ACLU of Indiana Sues Franklin Mayor for Blocking Individual from Facebook Page

Affiliate: ACLU of Indiana
June 22, 2021 12:30 pm

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INDIANAPOLIS – The American Civil Liberties Union of Indiana has filed a lawsuit against City of Franklin Mayor Steve Barnett for blocking an individual from the Mayor’s Facebook page.

The plaintiff, William Reynolds, was blocked from viewing or commenting on Mayor Barnett’s Facebook page after posting a video of the Mayor participating in a Black Lives Matter rally in May 2020.

“As our democracy moves online, access to online forums is just as important as the ability to attend and petition our elected representatives at a town hall meeting,” said Gavin M. Rose, Senior Staff Attorney for the ACLU of Indiana. “When our client was blocked from accessing the Mayor’s page, he was also denied the ability to view and comment on official updates and other matters of public concern. The right of Mr. Reynolds to express himself is a fundamental right guaranteed by the U.S. Constitution, and a public online forum maintained by the Mayor of Franklin is no exception.”

The suit, Reynolds v. Barnett, filed in the United States District Court for the Southern District of Indiana, asserts Mayor Barnett violated Mr. Reynolds’s First Amendment rights under the U.S. Constitution by denying him the right to comment, or even view, information available only on the Mayor’s Facebook page. While the Mayor’s Facebook page is nominally a “personal page,” it functions as an official government account because the Mayor routinely uses the page to post about official activities, events, and other issues of relevance to his constituents.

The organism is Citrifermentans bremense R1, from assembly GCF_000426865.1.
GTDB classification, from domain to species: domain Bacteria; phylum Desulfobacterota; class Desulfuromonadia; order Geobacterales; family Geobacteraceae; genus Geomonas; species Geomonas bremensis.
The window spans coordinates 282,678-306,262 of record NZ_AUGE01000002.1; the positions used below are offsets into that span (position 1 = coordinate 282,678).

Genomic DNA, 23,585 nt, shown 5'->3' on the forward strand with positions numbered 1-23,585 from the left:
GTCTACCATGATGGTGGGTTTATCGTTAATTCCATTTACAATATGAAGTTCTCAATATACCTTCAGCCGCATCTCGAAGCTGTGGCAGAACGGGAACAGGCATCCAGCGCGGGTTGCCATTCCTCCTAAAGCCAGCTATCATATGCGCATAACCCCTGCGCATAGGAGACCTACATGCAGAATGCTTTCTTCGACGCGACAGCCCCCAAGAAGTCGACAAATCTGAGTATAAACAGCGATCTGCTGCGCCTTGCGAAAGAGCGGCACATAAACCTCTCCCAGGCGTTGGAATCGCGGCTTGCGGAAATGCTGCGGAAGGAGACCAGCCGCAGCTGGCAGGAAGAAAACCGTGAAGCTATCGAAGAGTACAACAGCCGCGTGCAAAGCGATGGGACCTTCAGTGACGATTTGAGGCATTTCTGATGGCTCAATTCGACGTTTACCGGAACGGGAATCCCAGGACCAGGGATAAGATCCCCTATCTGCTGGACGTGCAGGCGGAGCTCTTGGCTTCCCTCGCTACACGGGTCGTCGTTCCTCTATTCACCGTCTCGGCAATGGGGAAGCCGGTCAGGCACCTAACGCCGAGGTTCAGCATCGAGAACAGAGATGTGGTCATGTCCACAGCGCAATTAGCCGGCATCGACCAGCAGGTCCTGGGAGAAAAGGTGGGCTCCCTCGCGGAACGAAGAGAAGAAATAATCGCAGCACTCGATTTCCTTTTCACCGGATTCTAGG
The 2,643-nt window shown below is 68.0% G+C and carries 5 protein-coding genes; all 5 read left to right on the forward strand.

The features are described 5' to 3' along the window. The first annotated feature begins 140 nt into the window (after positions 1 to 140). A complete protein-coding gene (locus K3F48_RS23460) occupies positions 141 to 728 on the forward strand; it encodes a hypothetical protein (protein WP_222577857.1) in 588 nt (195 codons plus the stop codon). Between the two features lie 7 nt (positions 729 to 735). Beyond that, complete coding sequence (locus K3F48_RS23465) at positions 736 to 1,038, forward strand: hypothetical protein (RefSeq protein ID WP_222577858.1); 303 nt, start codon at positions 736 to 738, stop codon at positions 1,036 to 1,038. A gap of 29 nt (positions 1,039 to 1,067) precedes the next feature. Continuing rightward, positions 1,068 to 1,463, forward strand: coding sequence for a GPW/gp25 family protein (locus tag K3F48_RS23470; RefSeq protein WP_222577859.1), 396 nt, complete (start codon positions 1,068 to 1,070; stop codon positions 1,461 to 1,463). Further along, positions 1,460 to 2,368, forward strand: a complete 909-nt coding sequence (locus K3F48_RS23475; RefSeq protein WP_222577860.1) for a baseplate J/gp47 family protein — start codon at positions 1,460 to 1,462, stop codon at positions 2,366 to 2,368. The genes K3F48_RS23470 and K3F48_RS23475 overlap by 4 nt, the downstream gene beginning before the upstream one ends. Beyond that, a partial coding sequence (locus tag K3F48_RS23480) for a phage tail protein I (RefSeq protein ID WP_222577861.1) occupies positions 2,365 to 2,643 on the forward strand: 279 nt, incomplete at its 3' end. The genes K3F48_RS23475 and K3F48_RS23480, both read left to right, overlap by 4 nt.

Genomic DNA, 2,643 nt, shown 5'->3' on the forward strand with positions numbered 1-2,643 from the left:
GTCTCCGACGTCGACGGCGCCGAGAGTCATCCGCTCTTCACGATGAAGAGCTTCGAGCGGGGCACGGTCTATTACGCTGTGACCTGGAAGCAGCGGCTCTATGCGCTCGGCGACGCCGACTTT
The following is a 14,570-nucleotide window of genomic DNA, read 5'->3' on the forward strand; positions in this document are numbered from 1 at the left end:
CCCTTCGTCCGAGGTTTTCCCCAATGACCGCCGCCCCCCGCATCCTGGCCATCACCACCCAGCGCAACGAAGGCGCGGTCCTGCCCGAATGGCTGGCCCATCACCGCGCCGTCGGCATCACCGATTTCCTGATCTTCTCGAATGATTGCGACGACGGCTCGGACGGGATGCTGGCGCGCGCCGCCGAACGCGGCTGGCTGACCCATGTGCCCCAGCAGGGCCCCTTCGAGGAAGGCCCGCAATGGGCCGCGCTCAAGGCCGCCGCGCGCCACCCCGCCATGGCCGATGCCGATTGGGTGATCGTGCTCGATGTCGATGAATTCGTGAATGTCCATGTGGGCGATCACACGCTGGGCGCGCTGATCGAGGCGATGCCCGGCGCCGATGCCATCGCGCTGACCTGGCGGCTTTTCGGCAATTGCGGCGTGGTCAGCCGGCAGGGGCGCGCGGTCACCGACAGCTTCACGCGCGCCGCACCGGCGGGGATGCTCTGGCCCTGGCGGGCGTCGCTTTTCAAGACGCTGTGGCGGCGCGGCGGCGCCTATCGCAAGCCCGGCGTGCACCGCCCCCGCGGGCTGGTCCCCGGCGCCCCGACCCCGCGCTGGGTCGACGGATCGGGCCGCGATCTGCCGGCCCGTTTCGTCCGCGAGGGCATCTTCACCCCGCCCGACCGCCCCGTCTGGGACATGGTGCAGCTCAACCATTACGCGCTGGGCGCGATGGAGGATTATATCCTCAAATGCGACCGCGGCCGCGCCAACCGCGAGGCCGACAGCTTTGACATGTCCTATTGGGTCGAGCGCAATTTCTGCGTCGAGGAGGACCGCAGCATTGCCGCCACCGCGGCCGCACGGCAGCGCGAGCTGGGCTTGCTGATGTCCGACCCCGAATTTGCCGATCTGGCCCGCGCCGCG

Mr. Reynolds has temporarily relocated to Kentucky with the intent of returning to Franklin.

During the rally, Mayor Barnett carried a “Black Lives Matter” poster and led a crowd in a “Black Lives Matter” chant, which was included on a video recorded by Mr. Reynolds. Mr. Reynolds subsequently posted the video to Facebook and tagged Mayor Barnett in the post. Mayor Barnett promptly untagged himself, and when Mr. Reynolds restored the tag, the Mayor responded by blocking him from the page – hence preventing Mr. Reynolds from tagging, commenting, or even viewing the page’s content.

The lawsuit requests that the court order Mayor Barnett to unblock Mr. Reynolds from the Mayor’s Facebook page and prohibit Mayor Barnett from similar actions in the future based on content or viewpoint.

In 2019, the Fourth Circuit Court of Appeals ruled that the interactive portion of a public official’s Facebook page is a “public forum,” so an official cannot block people from it because of the opinions they hold.

A copy of the complaint is available here:

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